"I have ordered that more staff be deployed across the area, wearing high visibility clothing, so they can easily be found, dispense advice and ensure the right support is provided", May said after a meeting with survivors at her Downing Street office on Saturday.
Metropolitan Police commander Stuart Cundy said: "That number 58 may change".
The British government on Sunday vowed to act on any recommendations from an inquest into the a fire that consumed a 24-story high-rise tower in the west of London and killed at least 58 people. "I really hope it won't, but it may increase".
The block, which housed some 600 people in about 120 apartments, is in a low-rent housing estate next to one of the most affluent areas of Britain.
"We have colleagues in there as we speak, searching for and recovering those that have died".
Under pressure from the interviewer Mark Mardell, he later said: "This was a huge, sudden disaster, a complete tragedy and no one borough alone would be able to cope with the scale of it".
He said police had received some 70 pictures and videos of the fire from the public and urged them to send more as officers investigate the blaze.
Residents demanded that Cundy explain why more information had not been released on the numbers missing and why more identities had not been confirmed.
Earlier on Saturday, Mrs May chaired a Government task force on the disaster.
Cundy gave Alhajali's name at the press briefing.
She has promised those left homeless would be rehoused locally within weeks, and the £5m fund would pay for emergency supplies, food, clothes and other costs.
Mr Magee and his crew avoided falling debris as they battled their way in to the building, only to find conditions worse inside.
Around 70 people are missing, according to Britain's Press Association, and identification of the victims is proving very hard.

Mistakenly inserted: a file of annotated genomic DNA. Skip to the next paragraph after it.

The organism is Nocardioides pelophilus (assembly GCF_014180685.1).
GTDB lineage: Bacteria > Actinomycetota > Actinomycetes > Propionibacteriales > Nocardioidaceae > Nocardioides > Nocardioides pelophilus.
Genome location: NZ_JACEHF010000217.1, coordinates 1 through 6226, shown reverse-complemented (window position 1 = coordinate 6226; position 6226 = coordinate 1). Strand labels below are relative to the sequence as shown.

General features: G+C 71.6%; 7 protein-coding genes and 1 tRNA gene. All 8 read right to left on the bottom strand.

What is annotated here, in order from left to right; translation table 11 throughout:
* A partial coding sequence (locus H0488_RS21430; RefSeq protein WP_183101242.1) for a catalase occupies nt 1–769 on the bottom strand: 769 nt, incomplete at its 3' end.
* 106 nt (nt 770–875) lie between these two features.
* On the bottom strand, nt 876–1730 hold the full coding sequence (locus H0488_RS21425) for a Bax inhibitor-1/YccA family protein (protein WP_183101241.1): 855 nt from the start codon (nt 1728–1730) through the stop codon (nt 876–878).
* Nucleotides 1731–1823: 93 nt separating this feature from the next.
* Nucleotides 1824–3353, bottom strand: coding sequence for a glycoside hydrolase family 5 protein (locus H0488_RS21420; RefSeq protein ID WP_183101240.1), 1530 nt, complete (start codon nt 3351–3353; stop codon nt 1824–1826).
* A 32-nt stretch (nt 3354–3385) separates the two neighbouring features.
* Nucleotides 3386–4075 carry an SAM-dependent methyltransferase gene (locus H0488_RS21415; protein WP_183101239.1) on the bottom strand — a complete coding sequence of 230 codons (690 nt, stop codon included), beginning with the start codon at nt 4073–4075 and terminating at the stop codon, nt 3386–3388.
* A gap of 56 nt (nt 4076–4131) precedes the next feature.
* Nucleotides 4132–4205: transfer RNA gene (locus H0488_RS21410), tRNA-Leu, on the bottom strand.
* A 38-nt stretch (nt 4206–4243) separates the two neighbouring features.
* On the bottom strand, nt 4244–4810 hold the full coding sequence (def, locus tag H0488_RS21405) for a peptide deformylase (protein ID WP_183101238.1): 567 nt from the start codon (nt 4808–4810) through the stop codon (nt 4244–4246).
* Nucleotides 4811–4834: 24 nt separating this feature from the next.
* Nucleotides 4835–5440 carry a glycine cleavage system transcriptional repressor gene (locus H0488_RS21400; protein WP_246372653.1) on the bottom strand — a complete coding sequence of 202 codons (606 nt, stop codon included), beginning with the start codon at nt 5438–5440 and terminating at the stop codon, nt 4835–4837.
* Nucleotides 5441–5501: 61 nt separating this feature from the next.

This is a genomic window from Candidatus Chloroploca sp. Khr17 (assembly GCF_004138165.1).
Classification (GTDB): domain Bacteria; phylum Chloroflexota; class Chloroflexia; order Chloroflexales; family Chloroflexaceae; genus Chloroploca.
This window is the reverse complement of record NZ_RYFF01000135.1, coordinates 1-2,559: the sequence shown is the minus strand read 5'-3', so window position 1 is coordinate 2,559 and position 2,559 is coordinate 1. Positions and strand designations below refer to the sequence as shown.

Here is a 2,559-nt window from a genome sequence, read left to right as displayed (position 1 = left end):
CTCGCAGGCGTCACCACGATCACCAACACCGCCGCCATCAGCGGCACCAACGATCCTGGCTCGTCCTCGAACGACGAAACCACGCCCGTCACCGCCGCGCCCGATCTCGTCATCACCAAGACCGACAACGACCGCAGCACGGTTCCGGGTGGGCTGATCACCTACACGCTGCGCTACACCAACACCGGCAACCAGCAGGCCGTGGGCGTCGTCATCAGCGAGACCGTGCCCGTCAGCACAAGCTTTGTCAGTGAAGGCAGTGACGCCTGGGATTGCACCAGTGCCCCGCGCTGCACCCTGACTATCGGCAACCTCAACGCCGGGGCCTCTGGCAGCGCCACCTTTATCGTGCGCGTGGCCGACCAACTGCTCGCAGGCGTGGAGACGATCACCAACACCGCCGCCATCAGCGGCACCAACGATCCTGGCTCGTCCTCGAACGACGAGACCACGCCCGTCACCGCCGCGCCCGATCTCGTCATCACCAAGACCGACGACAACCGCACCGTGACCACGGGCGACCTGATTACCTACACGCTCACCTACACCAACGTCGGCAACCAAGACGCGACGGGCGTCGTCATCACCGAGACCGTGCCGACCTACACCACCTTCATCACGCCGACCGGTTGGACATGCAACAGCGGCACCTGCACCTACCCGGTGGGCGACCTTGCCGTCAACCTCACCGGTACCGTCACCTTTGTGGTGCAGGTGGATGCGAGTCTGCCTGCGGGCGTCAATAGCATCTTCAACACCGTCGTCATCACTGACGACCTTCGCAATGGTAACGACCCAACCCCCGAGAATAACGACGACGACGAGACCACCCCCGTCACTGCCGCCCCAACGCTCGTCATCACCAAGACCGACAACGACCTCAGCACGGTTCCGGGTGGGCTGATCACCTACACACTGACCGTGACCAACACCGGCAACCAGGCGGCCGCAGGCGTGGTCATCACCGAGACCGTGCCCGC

Kate Taylor, who lives about 3 miles from the tower, said she joined the protest to show solidarity with the victims, and said she agreed with the shouts of "Tories out".
The sister of a man still missing in the London blaze told reporters that when she phoned him on the 21st floor as the fire spread, he said he hadn't evacuated with his wife and three children because fire officials told him to "stay inside, stay in one room together and put towels under the door".
A woman touches a poster for 12-year-old Jessica Urbano on a tribute wall Friday after laying flowers on the side of a church next to the Grenfell Tower in London.
"We've already started to get a lot of people calling in to say, "Of course we will do it"."
"We were aware the place was filling up with more and more smoke, we were not supposed to be starting off in smoky environments but there wasn't a safe zone to go to".
Mr Cundy said: "The investigation will be exhaustive. They feel the Government and local council haven't done enough to help them in the aftermath of this horrific incident, or to provide answers to their increasingly urgent questions".